I know that a diagnosis would help in ways, such as my anxiety, my panic attacks, my inability to deal with the easy yet stressful situations. I can handle things that others cannot, and yet I can barely make it through something that is easy for others.  So perhaps, if I do go for that diagnosis, and there is a way to get any help I might need, then I can get it. But I also feel like once there is a diagnosis I will then be judged only by that diagnosis, and not by who I am. I can ignore judging and opinions of others, but when it comes to finding work, and things that really matter, how will it impact me? But then, how can it make things better? I am incredibly torn about this. I know that on some level I truly need it, but at the same time I feel like I have made it this far without it. But what if I had been diagnosed as a child? What if what if what if… things would be so different now, that’s for goddamn sure. At this point I am waiting, only because of financial reasons. There are ways to get help to get the diagnosis, I am aware, and once I make a decision I will get that help, but right now, as I said I just don’t know which is the better choice.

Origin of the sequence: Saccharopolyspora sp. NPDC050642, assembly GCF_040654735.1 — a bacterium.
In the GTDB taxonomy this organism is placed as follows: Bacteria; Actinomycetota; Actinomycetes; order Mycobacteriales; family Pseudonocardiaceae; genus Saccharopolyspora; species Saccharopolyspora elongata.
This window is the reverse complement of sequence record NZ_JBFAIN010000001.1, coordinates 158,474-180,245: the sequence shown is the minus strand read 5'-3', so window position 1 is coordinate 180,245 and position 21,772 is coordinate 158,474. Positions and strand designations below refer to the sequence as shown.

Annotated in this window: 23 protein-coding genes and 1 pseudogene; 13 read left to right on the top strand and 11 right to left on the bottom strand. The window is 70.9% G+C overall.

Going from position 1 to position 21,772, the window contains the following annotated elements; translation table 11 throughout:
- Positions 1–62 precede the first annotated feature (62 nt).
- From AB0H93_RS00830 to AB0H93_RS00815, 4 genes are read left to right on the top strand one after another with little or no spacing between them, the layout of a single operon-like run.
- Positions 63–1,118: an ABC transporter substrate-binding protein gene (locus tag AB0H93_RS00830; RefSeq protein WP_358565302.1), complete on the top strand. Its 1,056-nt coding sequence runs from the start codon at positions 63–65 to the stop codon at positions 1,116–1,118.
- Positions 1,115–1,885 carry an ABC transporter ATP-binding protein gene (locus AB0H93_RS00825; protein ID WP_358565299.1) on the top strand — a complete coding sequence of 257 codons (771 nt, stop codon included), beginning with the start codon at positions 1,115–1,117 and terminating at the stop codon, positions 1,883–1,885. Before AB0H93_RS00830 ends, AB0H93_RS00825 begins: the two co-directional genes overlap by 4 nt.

About DruJoKat

Autistic, mom, writer, poet, science enthusiast. Just trying to survive in this world made for the extroverted typical brain.
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3 Responses to To Diagnose, or Not To Diagnose, That Is The Question.

  1. Natalie says:

    This is an amazing post. I guess all I can really say is, thank you (: